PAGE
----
Chrysalis capitalises on this unique aspect of the series. It is an episode that essentially sidelines the majority of the primary cast, in order to make Bashir feel more alone. Sisko appears in a single scene at the start of the episode. Worf does not appear at all, perhaps owing to Michael Dorn’s work on Star Trek: Insurrection. Nog appears fleetingly in the teaser. This sort of isolation would not have been possible on Star Trek: The Next Generation or Star Trek: Voyager.

Handy relationship.

There is something very affecting and genuine in this portrayal of adult loneliness. Bashir was only a twenty-something punk when he arrived on Deep Space Nine, full of energy and verve. He played the bachelor with excitement and commitment. However, there is a sense that the seven intervening seasons have changed Bashir, allowed him to grow in a way that would be impossible for a character like Harry Kim.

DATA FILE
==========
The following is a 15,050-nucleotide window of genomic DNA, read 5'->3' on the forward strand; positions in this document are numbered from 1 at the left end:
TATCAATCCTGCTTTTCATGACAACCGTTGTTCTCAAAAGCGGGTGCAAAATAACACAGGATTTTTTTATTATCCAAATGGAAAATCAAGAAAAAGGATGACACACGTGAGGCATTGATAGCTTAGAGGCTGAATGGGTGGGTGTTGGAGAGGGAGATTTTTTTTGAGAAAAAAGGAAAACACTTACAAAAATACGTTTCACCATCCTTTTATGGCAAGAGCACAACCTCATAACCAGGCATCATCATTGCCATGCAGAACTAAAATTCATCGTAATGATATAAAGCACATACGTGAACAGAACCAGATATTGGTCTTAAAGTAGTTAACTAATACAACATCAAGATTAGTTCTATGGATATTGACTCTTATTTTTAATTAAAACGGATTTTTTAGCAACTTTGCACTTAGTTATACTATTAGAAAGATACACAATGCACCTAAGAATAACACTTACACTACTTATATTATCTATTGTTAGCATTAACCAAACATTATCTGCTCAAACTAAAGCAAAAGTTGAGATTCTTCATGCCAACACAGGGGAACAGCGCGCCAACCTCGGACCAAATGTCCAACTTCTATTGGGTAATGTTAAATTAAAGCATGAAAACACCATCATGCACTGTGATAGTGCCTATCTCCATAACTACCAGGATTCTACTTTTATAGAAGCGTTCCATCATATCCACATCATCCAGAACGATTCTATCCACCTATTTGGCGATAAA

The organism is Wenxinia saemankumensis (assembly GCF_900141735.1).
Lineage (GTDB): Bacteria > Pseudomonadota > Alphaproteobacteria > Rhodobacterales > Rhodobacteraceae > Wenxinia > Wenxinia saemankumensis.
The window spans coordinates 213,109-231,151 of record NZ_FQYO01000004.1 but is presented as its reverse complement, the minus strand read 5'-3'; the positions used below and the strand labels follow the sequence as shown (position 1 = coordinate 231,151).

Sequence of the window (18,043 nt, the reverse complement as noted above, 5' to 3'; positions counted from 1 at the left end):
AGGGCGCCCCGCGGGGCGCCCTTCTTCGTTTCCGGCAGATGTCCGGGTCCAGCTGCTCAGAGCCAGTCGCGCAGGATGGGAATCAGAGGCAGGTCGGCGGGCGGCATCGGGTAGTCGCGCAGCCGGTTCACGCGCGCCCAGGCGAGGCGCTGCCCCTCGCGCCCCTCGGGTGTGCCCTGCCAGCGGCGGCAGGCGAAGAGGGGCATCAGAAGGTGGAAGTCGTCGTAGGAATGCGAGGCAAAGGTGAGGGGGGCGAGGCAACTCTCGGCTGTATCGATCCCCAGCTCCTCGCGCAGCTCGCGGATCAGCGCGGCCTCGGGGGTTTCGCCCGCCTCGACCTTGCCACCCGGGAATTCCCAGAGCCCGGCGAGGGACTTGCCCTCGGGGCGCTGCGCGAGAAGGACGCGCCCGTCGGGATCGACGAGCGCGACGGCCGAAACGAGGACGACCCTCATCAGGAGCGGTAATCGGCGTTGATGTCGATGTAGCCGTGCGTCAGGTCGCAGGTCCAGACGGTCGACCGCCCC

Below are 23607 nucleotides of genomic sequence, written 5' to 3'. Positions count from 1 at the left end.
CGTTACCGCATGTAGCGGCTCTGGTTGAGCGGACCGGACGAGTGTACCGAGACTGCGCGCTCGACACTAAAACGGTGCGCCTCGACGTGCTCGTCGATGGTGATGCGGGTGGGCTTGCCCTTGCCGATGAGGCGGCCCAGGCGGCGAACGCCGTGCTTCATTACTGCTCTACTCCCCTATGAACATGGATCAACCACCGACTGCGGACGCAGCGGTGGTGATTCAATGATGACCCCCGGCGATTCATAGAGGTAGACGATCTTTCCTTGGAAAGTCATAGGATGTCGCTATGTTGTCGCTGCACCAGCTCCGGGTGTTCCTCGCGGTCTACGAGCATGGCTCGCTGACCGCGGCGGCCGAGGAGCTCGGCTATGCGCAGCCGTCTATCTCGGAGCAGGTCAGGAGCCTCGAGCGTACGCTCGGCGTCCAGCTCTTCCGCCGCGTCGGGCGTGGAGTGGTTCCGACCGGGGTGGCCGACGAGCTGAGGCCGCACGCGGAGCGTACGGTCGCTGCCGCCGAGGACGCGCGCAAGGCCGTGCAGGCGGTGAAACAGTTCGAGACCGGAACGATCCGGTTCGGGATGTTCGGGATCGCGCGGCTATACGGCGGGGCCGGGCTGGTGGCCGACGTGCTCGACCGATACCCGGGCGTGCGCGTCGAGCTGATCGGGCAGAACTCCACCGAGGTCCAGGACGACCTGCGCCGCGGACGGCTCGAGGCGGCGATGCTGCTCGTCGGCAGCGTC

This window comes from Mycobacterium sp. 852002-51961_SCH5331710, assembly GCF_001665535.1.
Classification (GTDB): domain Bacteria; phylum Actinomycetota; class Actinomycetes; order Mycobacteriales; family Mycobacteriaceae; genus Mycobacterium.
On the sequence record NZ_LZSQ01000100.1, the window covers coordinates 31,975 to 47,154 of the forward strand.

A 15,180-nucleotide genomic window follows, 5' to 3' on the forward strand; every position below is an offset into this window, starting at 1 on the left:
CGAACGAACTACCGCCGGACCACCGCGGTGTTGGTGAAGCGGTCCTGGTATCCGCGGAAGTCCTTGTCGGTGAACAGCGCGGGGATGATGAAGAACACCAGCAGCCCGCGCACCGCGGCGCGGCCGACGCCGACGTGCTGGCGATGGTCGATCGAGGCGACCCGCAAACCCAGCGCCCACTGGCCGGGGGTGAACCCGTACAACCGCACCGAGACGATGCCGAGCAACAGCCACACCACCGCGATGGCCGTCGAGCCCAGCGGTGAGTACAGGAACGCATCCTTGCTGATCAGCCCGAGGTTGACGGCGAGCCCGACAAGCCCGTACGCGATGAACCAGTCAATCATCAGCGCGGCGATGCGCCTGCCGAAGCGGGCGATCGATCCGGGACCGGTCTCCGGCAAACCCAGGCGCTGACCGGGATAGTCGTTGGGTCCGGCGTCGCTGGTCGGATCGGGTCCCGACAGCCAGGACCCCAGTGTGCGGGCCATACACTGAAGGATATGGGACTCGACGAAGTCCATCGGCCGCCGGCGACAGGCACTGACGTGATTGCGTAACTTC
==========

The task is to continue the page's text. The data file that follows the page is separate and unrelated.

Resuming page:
The beauty of Chrysalis is the way that it tells a familiar story, but in a way that emphasises just how much the character has evolved. The basic plot of Chrysalis is very similar to that of Melora, with the biggest changes being the growth of Bashir in the five seasons between the episodes. Alexander Siddig is older at this point in the run, more relaxed and more mature. Bashir arrived on the station boasting about “real frontier medicine”, but seven years later he is falling asleep in a nerdy set of pyjamas reviewing scans of a mutating virus.

But, in Bashir’s defense, it might be a very sexy virus.